• Gallbladder Polyps between 10-20 mm in size have a potential for malignancy and laparoscopic cholecystectomy should be performed.
  • Polyps less than 10 mm in size can be closely followed up with ultrasound every 6 months for the first 12-24 months and then yearly. 
  • Patients with polyps and gallbladder symptoms should have gallbladder removal surgery.


Laparoscopic Gallbladder Surgery

What If I Had Previous Open Surgery?

Patients with a prior history of open surgery might not be a candidate for a laparoscopic approach with other surgeons. Dr. Angel Caban has extensive experience with complex laparoscopic intraabdominal surgery. Most patients will be a candidate for laparoscopic gallbladder removal surgery in the hands of Dr. Caban.

Recently Dr. Caban completed a gallbladder removal surgery laparoscopic in a patient with a prior history of a gunshot wound to the abdomen requiring multiple abdominal surgeries.

In cases like the one above you should expect to have a longer operative time and/or more than 4 small incisions but even in that case your recovery will be faster and you will have less pain than if your surgery was done open.


What Happens After Gallbladder Surgery?

After surgery, you will be in the recovery room for 2-3 hours. You will be discharged home with several days supply of pain medication. Most patients that have office type job can expect to return to work after 3-4 days. For those of you that have a heavy labor job were heavy lifting more than 15-20 pounds is necessary, you should account for 4-6 weeks out of work.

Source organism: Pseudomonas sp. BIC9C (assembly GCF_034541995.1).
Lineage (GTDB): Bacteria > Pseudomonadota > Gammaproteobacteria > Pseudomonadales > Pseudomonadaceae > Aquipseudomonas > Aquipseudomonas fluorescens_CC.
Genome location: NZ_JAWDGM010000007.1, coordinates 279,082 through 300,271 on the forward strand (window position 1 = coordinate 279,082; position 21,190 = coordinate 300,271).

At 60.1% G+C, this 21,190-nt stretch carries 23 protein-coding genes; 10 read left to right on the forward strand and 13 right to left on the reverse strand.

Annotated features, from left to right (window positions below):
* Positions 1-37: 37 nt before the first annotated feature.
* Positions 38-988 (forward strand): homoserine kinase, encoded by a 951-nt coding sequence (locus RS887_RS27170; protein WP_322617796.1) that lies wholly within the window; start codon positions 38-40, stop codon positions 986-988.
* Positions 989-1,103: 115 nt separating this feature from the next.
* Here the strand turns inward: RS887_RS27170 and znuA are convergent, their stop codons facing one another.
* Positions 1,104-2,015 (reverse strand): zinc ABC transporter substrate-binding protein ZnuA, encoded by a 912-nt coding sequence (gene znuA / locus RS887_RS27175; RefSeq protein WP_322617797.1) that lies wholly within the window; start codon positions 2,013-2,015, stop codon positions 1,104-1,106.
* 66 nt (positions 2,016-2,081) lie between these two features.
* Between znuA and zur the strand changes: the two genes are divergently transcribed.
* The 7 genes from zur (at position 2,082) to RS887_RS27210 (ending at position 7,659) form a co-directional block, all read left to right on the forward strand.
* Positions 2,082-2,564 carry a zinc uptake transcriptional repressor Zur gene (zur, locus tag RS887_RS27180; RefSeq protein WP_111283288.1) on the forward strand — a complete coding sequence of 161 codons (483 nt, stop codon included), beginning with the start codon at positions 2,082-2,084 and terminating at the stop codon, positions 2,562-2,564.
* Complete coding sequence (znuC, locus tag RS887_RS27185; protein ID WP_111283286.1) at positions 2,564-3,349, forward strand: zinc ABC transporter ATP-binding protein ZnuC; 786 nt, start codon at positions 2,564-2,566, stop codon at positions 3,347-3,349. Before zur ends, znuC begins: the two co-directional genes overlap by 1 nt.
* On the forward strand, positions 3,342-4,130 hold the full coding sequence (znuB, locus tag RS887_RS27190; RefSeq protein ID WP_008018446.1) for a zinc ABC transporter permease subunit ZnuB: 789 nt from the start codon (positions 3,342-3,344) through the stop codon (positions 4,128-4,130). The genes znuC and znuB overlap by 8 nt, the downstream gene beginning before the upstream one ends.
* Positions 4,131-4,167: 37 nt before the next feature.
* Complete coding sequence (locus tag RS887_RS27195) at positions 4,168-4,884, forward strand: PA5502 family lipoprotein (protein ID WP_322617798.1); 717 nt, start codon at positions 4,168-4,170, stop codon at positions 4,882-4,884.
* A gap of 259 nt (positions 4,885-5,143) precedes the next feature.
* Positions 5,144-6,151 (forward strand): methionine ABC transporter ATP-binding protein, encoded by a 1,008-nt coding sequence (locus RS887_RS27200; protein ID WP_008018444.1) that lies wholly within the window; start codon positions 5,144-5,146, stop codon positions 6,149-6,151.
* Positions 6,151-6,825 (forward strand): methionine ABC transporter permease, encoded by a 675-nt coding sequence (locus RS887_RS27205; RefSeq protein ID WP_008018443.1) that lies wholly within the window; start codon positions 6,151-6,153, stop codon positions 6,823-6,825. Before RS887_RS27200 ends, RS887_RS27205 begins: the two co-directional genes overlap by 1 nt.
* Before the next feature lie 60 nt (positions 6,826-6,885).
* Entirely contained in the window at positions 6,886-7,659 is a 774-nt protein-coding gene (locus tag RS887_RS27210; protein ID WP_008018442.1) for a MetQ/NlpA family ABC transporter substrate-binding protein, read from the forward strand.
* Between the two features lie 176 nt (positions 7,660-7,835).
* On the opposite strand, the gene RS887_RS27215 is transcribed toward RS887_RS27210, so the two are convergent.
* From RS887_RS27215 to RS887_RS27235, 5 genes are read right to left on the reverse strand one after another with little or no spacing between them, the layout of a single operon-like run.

You will follow up with Dr. Caban in 2-3 weeks. At that time you will get the results of the gallbladder pathology. Gallbladder cancer is very rare but approximately 1% of all gallbladder surgeries will be positive for cancer.  

Most patients won’t notice any changes from not having the gallbladder. A small percentage of patients will experience transient or chronic diarrhea especially after eating a high-fat diet.  Most patients will go back to eat a normal diet, but some will need to limit the fat content on their diet. 


What People are Saying

“Highly recommended”

“Dr. Angel Caban performed my surgery almost 5 years ago on 6/2/2014. He is a kind doctor and always treated me fairly. I always felt welcome in his office. I recommended him to many over the past 5 years”.



Me encanta no lo cambio. Exelente el doctor caban y su personal. Muy buen grupo”.


“Another successful experience”

Dr. Caban did my colon resection and did an outstanding job all the way across the board. I highly recommend him as well”.


“Very fortunate to have him”

“I have the privilege of working with Angel M Caban in the hospital environment. I also have had him be the surgeon to one of my family members. I would like everyone to know that he is a great surgeon. We are fortunate to have him here in Ocala. He is personable, easy to talk too and has excellent bedside manners”. 


Hours of Operation

8:00am – 12:00pm